White House Council on Native American Affairs to Engage Tribes on Infrastructure, Public Safety and Criminal Justice

WASHINGTON, D.C. — The White House Council on Native American Affairs (WHCNAA) will convene an engagement session on January 31 with tribal leaders focused on the implementation of the Bipartisan Infrastructure Law and public safety resources across Indian Country. The session will be led by Secretary of the Interior Deb Haaland, who serves as co-chair of the WHCNAA.

During the virtual session, tribal leaders will share their guidance, recommendations and perspectives on the WHCNAA Committees’ all-of-government efforts. The meeting will follow nation-to-nation consultations on the Infrastructure Law to be held earlier that same week.

“The White House Council on Native American Affairs is an important tool in the Biden-Harris administration’s all-of-government approach to strengthening Indian Country,” said Secretary Deb Haaland. “As we work to tackle public safety and criminal justice issues impacting Indigenous people or the implementation of the historic Bipartisan Infrastructure Law, I’m proud to bring tribal leaders and government officials together to further invest in our trust relationship.”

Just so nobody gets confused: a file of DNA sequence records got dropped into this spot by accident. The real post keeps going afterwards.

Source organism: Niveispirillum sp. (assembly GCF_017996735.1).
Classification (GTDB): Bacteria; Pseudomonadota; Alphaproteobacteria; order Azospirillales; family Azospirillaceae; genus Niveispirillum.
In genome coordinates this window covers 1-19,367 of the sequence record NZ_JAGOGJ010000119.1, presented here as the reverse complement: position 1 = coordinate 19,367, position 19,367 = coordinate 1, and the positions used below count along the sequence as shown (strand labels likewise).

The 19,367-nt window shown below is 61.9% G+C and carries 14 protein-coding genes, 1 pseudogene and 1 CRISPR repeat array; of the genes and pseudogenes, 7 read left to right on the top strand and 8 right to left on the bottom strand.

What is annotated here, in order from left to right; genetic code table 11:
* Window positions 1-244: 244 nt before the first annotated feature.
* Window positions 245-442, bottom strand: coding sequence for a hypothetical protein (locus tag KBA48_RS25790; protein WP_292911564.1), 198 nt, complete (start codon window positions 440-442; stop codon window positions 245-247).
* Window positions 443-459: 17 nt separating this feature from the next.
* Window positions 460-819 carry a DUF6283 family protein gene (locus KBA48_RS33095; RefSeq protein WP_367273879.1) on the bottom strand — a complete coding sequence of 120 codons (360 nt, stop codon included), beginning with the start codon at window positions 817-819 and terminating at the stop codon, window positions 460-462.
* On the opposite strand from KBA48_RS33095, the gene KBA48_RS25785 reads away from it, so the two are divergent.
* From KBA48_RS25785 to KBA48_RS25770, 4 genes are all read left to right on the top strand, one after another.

The Bipartisan Infrastructure Law invests more than $13 billion directly in tribal communities across the country to bolster community resilience, replace aging infrastructure, expand access to clean drinking water and help ensure everyone has access to high-speed internet.

The session will also focus on President Biden’s Executive Order on Improving Public Safety and Criminal Justice for Native Americans.

During the November 2021 White House Tribal Nations Summit, Secretary Haaland committed to convening her Cabinet colleagues three times a year to meet with tribal leaders to share the work of the WHCNAA and listen to feedback, questions and concerns from tribal communities. January’s session will be the first of these meetings.